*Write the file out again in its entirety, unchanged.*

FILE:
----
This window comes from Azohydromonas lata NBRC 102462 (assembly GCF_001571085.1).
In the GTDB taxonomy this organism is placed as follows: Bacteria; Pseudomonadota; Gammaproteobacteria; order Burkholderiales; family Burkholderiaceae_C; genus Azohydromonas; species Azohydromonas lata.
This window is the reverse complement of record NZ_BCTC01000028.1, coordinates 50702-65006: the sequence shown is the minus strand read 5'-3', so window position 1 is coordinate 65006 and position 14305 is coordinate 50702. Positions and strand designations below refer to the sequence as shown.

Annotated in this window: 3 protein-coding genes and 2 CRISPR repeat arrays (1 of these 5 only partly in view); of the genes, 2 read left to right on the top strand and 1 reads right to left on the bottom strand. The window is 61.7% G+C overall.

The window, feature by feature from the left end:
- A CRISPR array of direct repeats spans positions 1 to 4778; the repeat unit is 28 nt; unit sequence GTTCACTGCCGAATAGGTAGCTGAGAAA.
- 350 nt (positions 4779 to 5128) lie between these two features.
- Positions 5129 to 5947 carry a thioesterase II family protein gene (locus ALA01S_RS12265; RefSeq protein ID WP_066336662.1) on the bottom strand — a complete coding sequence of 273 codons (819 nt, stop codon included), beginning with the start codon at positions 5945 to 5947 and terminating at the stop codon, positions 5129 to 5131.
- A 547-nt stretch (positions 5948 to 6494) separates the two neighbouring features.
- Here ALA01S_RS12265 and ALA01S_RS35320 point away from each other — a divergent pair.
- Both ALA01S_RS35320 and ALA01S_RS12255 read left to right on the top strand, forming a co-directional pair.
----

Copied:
This window comes from Azohydromonas lata NBRC 102462 (assembly GCF_001571085.1).
In the GTDB taxonomy this organism is placed as follows: Bacteria; Pseudomonadota; Gammaproteobacteria; order Burkholderiales; family Burkholderiaceae_C; genus Azohydromonas; species Azohydromonas lata.
This window is the reverse complement of record NZ_BCTC01000028.1, coordinates 50702-65006: the sequence shown is the minus strand read 5'-3', so window position 1 is coordinate 65006 and position 14305 is coordinate 50702. Positions and strand designations below refer to the sequence as shown.

Annotated in this window: 3 protein-coding genes and 2 CRISPR repeat arrays (1 of these 5 only partly in view); of the genes, 2 read left to right on the top strand and 1 reads right to left on the bottom strand. The window is 61.7% G+C overall.

The window, feature by feature from the left end:
- A CRISPR array of direct repeats spans positions 1 to 4778; the repeat unit is 28 nt; unit sequence GTTCACTGCCGAATAGGTAGCTGAGAAA.
- 350 nt (positions 4779 to 5128) lie between these two features.
- Positions 5129 to 5947 carry a thioesterase II family protein gene (locus ALA01S_RS12265; RefSeq protein ID WP_066336662.1) on the bottom strand — a complete coding sequence of 273 codons (819 nt, stop codon included), beginning with the start codon at positions 5945 to 5947 and terminating at the stop codon, positions 5129 to 5131.
- A 547-nt stretch (positions 5948 to 6494) separates the two neighbouring features.
- Here ALA01S_RS12265 and ALA01S_RS35320 point away from each other — a divergent pair.
- Both ALA01S_RS35320 and ALA01S_RS12255 read left to right on the top strand, forming a co-directional pair.